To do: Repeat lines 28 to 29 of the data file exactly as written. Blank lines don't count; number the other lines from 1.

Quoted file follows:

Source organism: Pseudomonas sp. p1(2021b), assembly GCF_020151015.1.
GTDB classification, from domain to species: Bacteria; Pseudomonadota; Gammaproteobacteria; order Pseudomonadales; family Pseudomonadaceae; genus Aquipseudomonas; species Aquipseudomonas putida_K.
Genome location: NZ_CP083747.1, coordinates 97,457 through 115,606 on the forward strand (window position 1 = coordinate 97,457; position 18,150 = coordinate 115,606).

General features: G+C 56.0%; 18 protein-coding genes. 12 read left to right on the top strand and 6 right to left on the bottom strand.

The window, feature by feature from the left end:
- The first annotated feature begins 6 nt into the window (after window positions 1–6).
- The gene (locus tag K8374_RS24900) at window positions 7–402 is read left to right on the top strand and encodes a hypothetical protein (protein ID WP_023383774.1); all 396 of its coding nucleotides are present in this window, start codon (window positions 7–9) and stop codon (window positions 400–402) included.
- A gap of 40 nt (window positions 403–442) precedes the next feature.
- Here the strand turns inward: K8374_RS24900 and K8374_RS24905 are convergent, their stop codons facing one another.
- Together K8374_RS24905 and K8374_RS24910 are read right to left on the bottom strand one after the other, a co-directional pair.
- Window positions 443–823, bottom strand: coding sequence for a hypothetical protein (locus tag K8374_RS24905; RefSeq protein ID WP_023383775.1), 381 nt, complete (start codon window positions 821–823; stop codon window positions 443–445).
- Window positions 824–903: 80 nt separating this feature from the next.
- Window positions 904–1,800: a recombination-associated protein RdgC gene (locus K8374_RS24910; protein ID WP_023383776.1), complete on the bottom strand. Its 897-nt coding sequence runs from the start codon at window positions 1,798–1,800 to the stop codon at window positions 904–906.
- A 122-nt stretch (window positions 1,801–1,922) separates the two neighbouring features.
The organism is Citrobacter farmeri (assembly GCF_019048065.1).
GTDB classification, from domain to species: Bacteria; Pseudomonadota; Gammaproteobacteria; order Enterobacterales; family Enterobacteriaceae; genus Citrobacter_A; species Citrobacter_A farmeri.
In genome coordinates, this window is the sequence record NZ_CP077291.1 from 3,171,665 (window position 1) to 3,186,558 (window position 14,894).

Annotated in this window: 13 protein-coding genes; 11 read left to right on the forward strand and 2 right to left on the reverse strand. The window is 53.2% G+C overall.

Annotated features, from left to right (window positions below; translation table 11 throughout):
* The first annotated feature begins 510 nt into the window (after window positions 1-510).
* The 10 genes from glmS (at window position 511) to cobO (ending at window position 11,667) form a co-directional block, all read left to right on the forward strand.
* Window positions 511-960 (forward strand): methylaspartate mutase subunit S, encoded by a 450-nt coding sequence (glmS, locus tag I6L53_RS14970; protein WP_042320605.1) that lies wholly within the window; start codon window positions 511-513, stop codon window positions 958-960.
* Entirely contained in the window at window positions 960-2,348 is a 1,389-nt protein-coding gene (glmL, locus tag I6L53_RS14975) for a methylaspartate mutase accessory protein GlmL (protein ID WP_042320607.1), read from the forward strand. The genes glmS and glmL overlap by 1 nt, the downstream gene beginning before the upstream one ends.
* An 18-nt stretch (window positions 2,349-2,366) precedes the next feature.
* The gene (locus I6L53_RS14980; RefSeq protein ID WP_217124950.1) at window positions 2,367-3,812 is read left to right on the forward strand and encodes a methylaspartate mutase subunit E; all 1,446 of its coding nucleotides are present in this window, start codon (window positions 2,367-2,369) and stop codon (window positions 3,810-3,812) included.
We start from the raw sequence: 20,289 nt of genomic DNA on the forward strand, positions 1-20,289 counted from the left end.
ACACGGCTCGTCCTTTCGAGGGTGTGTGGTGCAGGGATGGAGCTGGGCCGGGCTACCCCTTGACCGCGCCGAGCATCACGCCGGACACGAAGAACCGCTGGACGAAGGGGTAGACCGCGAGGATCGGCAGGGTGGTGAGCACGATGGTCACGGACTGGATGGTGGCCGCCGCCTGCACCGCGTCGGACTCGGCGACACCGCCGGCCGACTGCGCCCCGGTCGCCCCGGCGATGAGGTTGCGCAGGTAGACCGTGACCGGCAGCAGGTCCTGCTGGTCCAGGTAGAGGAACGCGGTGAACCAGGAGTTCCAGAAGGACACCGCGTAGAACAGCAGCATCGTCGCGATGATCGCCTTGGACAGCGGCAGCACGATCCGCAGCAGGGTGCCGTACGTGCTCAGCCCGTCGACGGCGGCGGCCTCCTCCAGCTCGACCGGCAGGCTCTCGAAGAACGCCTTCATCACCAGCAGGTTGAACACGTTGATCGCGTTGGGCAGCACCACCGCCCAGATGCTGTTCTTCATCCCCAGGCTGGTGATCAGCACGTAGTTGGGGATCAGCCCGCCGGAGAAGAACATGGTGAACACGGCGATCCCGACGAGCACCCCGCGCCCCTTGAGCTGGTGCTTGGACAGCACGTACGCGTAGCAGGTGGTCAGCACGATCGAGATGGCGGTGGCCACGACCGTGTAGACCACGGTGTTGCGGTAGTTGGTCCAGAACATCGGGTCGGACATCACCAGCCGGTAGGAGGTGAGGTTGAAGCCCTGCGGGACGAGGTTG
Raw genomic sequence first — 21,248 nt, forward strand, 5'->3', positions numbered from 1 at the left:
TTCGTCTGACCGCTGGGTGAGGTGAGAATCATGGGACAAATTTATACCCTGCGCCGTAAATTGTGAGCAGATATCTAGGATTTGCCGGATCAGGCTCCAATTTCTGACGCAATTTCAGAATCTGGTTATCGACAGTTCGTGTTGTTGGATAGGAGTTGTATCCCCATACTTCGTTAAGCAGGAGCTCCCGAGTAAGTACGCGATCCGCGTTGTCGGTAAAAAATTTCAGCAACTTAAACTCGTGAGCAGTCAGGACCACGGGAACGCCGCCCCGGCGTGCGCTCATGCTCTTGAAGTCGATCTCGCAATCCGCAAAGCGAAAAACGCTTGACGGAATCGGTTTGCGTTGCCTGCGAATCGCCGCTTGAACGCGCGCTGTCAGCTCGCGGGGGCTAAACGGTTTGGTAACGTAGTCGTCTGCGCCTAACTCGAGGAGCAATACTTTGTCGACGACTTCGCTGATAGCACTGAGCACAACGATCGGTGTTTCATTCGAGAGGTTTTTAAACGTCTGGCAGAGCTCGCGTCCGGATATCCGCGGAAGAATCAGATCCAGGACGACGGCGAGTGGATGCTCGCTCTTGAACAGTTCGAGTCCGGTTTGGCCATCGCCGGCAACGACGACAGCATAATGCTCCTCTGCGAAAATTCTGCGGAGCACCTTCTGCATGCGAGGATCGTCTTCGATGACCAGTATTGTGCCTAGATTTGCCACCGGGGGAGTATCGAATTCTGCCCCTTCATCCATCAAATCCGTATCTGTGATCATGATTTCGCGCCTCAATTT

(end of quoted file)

Raw genomic sequence first — 21,248 nt, forward strand, 5'->3', positions numbered from 1 at the left:
TTCGTCTGACCGCTGGGTGAGGTGAGAATCATGGGACAAATTTATACCCTGCGCCGTAAATTGTGAGCAGATATCTAGGATTTGCCGGATCAGGCTCCAATTTCTGACGCAATTTCAGAATCTGGTTATCGACAGTTCGTGTTGTTGGATAGGAGTTGTATCCCCATACTTCGTTAAGCAGGAGCTCCCGAGTAAGTACGCGATCCGCGTTGTCGGTAAAAAATTTCAGCAACTTAAACTCGTGAGCAGTCAGGACCACGGGAACGCCGCCCCGGCGTGCGCTCATGCTCTTGAAGTCGATCTCGCAATCCGCAAAGCGAAAAACGCTTGACGGAATCGGTTTGCGTTGCCTGCGAATCGCCGCTTGAACGCGCGCTGTCAGCTCGCGGGGGCTAAACGGTTTGGTAACGTAGTCGTCTGCGCCTAACTCGAGGAGCAATACTTTGTCGACGACTTCGCTGATAGCACTGAGCACAACGATCGGTGTTTCATTCGAGAGGTTTTTAAACGTCTGGCAGAGCTCGCGTCCGGATATCCGCGGAAGAATCAGATCCAGGACGACGGCGAGTGGATGCTCGCTCTTGAACAGTTCGAGTCCGGTTTGGCCATCGCCGGCAACGACGACAGCATAATGCTCCTCTGCGAAAATTCTGCGGAGCACCTTCTGCATGCGAGGATCGTCTTCGATGACCAGTATTGTGCCTAGATTTGCCACCGGGGGAGTATCGAATTCTGCCCCTTCATCCATCAAATCCGTATCTGTGATCATGATTTCGCGCCTCAATTT